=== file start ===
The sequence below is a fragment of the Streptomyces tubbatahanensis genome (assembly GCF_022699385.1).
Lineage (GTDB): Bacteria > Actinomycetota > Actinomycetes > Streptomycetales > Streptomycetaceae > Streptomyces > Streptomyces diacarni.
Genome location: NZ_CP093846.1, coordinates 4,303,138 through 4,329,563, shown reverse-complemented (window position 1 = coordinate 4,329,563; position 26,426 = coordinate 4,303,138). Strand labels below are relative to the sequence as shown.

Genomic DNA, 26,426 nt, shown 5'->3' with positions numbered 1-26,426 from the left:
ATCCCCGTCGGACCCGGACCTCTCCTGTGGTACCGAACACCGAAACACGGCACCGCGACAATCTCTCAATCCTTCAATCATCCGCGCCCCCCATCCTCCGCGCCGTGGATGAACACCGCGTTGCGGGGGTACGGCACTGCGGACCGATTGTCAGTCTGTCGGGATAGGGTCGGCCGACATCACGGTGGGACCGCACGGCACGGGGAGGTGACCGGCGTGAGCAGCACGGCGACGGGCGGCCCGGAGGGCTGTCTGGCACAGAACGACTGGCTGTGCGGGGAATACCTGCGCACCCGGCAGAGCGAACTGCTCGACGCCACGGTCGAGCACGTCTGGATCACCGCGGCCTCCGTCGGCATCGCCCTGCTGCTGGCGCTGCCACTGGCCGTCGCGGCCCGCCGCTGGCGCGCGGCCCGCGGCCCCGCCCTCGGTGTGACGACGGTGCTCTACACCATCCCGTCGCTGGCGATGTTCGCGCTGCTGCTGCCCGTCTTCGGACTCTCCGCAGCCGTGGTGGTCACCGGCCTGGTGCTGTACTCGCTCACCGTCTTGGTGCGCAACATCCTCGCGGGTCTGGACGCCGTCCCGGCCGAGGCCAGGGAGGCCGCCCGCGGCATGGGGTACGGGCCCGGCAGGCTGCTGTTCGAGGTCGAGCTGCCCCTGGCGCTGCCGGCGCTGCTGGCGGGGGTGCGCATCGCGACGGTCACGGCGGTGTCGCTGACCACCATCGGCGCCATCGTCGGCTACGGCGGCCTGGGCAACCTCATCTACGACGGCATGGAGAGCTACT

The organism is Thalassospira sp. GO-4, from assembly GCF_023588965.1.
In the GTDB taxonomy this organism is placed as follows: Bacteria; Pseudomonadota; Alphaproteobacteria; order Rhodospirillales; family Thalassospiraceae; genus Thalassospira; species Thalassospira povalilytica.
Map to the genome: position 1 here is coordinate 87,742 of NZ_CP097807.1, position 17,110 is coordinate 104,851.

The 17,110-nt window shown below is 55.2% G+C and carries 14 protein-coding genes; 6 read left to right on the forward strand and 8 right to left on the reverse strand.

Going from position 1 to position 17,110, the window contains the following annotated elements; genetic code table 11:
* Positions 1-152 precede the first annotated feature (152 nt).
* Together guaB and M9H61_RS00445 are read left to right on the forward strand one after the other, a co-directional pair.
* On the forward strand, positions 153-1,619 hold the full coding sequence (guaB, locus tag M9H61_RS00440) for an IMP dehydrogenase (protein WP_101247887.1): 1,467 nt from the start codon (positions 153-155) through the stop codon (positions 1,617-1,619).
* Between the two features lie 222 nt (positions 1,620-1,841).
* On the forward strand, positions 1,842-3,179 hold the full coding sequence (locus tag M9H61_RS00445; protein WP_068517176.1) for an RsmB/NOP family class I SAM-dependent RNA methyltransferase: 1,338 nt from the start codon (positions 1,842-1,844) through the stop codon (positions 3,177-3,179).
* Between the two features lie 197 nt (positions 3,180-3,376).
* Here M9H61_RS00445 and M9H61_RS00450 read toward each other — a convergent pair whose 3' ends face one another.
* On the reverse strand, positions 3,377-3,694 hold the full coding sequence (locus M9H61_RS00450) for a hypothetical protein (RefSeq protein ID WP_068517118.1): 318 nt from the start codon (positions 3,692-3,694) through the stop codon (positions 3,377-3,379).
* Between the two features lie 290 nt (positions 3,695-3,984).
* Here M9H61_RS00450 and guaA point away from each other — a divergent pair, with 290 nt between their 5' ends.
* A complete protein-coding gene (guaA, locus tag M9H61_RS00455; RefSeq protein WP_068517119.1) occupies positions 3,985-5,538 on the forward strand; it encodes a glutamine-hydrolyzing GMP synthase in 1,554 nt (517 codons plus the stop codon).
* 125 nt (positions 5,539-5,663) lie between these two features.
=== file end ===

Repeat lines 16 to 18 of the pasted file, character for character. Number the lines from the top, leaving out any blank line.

* Between the two features lie 197 nt (positions 3,180-3,376).
* Here M9H61_RS00445 and M9H61_RS00450 read toward each other — a convergent pair whose 3' ends face one another.
* On the reverse strand, positions 3,377-3,694 hold the full coding sequence (locus M9H61_RS00450) for a hypothetical protein (RefSeq protein ID WP_068517118.1): 318 nt from the start codon (positions 3,692-3,694) through the stop codon (positions 3,377-3,379).